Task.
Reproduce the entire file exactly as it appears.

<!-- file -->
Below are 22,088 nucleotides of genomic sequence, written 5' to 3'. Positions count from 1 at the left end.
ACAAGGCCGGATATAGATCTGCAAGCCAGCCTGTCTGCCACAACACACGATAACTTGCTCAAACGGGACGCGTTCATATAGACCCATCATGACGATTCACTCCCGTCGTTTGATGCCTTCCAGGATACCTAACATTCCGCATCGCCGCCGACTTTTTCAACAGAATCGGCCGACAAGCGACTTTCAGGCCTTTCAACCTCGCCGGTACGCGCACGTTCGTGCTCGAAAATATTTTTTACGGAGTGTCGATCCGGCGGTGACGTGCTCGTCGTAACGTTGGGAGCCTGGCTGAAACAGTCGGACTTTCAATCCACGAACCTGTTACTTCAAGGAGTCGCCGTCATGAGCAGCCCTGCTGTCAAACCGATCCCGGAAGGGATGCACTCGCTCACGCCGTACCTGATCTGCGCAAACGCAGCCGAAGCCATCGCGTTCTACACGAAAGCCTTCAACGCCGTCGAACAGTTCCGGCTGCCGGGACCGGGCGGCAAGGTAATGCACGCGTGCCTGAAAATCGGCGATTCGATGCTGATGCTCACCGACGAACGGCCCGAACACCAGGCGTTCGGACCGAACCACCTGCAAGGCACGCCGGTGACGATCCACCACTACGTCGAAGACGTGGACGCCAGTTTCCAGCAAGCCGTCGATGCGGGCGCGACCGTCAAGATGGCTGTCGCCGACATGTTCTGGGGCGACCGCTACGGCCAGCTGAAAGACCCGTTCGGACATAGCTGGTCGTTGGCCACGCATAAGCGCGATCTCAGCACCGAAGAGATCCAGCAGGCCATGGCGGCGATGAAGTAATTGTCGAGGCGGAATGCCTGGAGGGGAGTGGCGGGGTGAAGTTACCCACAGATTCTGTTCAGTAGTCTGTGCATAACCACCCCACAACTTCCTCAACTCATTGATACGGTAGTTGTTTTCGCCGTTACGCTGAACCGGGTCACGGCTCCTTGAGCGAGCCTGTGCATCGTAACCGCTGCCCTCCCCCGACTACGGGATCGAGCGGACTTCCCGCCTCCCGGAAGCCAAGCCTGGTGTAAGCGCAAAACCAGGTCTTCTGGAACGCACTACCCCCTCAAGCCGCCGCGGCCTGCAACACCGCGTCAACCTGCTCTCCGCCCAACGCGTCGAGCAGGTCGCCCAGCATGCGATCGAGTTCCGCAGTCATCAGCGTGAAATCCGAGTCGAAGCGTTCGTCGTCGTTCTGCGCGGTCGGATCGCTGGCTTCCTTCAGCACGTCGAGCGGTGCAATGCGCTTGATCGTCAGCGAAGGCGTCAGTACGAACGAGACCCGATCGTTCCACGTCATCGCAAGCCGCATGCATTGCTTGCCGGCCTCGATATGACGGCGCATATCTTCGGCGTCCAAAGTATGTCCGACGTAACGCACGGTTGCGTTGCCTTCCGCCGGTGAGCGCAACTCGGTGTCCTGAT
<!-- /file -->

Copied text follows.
Below are 22,088 nucleotides of genomic sequence, written 5' to 3'. Positions count from 1 at the left end.
ACAAGGCCGGATATAGATCTGCAAGCCAGCCTGTCTGCCACAACACACGATAACTTGCTCAAACGGGACGCGTTCATATAGACCCATCATGACGATTCACTCCCGTCGTTTGATGCCTTCCAGGATACCTAACATTCCGCATCGCCGCCGACTTTTTCAACAGAATCGGCCGACAAGCGACTTTCAGGCCTTTCAACCTCGCCGGTACGCGCACGTTCGTGCTCGAAAATATTTTTTACGGAGTGTCGATCCGGCGGTGACGTGCTCGTCGTAACGTTGGGAGCCTGGCTGAAACAGTCGGACTTTCAATCCACGAACCTGTTACTTCAAGGAGTCGCCGTCATGAGCAGCCCTGCTGTCAAACCGATCCCGGAAGGGATGCACTCGCTCACGCCGTACCTGATCTGCGCAAACGCAGCCGAAGCCATCGCGTTCTACACGAAAGCCTTCAACGCCGTCGAACAGTTCCGGCTGCCGGGACCGGGCGGCAAGGTAATGCACGCGTGCCTGAAAATCGGCGATTCGATGCTGATGCTCACCGACGAACGGCCCGAACACCAGGCGTTCGGACCGAACCACCTGCAAGGCACGCCGGTGACGATCCACCACTACGTCGAAGACGTGGACGCCAGTTTCCAGCAAGCCGTCGATGCGGGCGCGACCGTCAAGATGGCTGTCGCCGACATGTTCTGGGGCGACCGCTACGGCCAGCTGAAAGACCCGTTCGGACATAGCTGGTCGTTGGCCACGCATAAGCGCGATCTCAGCACCGAAGAGATCCAGCAGGCCATGGCGGCGATGAAGTAATTGTCGAGGCGGAATGCCTGGAGGGGAGTGGCGGGGTGAAGTTACCCACAGATTCTGTTCAGTAGTCTGTGCATAACCACCCCACAACTTCCTCAACTCATTGATACGGTAGTTGTTTTCGCCGTTACGCTGAACCGGGTCACGGCTCCTTGAGCGAGCCTGTGCATCGTAACCGCTGCCCTCCCCCGACTACGGGATCGAGCGGACTTCCCGCCTCCCGGAAGCCAAGCCTGGTGTAAGCGCAAAACCAGGTCTTCTGGAACGCACTACCCCCTCAAGCCGCCGCGGCCTGCAACACCGCGTCAACCTGCTCTCCGCCCAACGCGTCGAGCAGGTCGCCCAGCATGCGATCGAGTTCCGCAGTCATCAGCGTGAAATCCGAGTCGAAGCGTTCGTCGTCGTTCTGCGCGGTCGGATCGCTGGCTTCCTTCAGCACGTCGAGCGGTGCAATGCGCTTGATCGTCAGCGAAGGCGTCAGTACGAACGAGACCCGATCGTTCCACGTCATCGCAAGCCGCATGCATTGCTTGCCGGCCTCGATATGACGGCGCATATCTTCGGCGTCCAAAGTATGTCCGACGTAACGCACGGTTGCGTTGCCTTCCGCCGGTGAGCGCAACTCGGTGTCCTGAT